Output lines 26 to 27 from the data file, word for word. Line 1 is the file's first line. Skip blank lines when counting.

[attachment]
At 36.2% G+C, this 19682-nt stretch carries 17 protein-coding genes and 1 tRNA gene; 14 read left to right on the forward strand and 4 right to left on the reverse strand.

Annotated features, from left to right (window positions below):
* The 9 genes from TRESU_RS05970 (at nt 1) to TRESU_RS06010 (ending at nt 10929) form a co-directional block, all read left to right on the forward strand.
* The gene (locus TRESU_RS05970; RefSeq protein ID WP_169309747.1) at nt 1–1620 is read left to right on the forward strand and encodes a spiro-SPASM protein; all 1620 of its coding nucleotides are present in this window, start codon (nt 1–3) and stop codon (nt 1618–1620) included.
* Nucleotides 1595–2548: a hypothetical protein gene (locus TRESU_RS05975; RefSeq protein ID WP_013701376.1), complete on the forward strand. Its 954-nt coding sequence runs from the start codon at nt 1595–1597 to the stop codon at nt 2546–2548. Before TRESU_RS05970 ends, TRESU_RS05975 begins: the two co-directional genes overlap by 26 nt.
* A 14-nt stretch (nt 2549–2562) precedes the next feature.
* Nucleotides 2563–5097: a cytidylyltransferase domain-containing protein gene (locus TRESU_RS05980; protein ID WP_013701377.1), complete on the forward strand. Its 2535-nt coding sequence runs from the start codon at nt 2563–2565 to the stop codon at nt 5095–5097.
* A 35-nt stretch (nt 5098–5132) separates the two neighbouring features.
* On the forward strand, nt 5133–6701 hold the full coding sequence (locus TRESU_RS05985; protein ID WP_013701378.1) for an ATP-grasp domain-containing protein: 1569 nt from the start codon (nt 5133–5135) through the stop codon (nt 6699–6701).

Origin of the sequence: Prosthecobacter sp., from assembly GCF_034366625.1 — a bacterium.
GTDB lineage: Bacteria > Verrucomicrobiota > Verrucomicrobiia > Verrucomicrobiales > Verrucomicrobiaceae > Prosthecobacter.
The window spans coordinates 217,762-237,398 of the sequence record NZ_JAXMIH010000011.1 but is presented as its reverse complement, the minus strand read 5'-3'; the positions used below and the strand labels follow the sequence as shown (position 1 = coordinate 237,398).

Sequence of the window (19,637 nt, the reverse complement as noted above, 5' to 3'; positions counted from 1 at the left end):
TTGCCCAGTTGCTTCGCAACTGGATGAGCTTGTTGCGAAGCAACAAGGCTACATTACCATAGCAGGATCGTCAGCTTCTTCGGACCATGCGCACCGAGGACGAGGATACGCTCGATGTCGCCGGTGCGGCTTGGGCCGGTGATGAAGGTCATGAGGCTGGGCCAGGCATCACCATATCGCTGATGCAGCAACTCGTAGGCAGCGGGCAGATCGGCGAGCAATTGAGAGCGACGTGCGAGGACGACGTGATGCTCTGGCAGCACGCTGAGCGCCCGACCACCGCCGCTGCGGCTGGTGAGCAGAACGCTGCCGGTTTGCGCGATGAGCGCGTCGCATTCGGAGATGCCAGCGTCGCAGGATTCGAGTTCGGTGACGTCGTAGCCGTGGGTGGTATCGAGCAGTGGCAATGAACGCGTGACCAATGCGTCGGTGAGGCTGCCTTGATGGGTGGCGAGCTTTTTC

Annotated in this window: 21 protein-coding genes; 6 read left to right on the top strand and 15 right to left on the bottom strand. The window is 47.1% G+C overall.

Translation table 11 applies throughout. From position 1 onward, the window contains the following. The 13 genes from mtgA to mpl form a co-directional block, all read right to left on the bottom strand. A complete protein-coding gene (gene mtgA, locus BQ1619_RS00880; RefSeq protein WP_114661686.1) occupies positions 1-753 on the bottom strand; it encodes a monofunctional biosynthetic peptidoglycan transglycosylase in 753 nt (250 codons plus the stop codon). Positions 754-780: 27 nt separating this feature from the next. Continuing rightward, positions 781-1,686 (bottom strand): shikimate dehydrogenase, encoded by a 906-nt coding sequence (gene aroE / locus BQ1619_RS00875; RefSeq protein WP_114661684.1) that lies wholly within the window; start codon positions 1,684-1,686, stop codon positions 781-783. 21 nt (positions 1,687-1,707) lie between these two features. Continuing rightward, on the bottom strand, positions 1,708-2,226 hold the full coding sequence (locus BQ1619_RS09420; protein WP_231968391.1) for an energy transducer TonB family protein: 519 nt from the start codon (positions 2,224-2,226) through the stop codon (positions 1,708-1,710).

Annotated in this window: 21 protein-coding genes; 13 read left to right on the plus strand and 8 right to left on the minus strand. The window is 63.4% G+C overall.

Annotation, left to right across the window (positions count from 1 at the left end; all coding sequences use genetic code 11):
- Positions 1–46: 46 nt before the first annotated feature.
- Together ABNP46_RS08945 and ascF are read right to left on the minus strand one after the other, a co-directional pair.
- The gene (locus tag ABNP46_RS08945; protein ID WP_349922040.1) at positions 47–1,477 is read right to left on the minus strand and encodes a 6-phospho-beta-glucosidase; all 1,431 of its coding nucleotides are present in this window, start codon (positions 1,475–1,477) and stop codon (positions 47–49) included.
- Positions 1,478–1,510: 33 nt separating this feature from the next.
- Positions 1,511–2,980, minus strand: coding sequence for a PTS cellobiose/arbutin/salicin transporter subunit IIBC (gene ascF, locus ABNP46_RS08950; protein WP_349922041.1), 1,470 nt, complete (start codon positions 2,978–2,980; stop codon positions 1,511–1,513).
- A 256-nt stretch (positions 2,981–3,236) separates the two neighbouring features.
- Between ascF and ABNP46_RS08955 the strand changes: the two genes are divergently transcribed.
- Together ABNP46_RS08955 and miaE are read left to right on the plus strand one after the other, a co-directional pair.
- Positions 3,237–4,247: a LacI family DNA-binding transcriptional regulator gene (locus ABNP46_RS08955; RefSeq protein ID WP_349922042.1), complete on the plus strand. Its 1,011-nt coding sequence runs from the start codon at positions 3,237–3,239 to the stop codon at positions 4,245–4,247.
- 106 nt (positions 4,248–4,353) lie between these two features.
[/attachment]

- Together ABNP46_RS08955 and miaE are read left to right on the plus strand one after the other, a co-directional pair.
- Positions 3,237–4,247: a LacI family DNA-binding transcriptional regulator gene (locus ABNP46_RS08955; RefSeq protein ID WP_349922042.1), complete on the plus strand. Its 1,011-nt coding sequence runs from the start codon at positions 3,237–3,239 to the stop codon at positions 4,245–4,247.